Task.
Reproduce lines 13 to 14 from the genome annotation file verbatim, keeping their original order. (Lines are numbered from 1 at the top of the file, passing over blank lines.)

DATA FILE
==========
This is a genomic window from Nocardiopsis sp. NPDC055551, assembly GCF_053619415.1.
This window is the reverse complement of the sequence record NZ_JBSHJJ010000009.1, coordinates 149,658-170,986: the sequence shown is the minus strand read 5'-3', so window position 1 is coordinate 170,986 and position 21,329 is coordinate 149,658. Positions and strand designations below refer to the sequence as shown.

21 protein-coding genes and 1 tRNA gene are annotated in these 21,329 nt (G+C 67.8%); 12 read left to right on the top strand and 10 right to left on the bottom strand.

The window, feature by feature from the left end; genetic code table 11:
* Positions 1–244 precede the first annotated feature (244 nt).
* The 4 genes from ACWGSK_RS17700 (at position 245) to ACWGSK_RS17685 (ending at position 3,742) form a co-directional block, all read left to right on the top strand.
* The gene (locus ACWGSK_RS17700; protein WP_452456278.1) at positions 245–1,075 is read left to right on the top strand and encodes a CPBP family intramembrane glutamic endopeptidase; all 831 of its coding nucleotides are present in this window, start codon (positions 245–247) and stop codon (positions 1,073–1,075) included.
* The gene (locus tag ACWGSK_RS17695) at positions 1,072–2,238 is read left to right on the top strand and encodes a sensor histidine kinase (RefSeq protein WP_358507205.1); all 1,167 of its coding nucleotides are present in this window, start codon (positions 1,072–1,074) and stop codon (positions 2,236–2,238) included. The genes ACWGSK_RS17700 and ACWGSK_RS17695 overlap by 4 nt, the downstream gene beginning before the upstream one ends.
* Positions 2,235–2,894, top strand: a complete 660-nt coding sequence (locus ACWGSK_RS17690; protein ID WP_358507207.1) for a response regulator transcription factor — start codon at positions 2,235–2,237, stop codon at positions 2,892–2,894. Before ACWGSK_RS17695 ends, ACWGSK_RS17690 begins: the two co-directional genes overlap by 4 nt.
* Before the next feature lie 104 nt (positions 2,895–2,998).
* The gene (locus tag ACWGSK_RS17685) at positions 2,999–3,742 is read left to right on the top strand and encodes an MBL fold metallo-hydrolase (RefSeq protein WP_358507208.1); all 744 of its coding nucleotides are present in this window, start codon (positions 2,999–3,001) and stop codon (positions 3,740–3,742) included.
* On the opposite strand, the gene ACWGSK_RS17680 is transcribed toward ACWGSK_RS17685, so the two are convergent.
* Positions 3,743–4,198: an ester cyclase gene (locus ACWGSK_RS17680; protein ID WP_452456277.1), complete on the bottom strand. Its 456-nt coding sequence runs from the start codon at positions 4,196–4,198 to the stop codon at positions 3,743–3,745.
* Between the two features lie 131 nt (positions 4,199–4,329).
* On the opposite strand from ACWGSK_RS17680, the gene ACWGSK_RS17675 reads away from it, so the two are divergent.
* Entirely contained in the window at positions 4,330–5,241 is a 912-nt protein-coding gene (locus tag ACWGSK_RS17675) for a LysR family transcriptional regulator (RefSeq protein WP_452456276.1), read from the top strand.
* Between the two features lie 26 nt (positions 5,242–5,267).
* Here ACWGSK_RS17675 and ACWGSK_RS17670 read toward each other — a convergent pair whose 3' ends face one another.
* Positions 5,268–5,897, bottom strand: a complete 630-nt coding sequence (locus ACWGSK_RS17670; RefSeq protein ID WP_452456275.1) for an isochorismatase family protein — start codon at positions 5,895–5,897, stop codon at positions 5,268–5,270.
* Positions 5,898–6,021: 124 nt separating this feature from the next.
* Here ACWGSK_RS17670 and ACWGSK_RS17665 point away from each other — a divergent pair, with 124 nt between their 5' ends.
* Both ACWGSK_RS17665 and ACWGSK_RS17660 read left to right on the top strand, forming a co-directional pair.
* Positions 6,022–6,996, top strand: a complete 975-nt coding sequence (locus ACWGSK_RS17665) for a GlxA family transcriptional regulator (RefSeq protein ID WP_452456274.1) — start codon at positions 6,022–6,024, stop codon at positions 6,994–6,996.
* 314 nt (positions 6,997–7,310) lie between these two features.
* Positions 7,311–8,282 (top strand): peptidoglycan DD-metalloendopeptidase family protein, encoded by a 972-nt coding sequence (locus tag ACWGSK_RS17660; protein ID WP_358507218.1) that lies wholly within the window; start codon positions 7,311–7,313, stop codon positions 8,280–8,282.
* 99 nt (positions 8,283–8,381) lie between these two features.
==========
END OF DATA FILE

* Positions 3,743–4,198: an ester cyclase gene (locus ACWGSK_RS17680; protein ID WP_452456277.1), complete on the bottom strand. Its 456-nt coding sequence runs from the start codon at positions 4,196–4,198 to the stop codon at positions 3,743–3,745.
* Between the two features lie 131 nt (positions 4,199–4,329).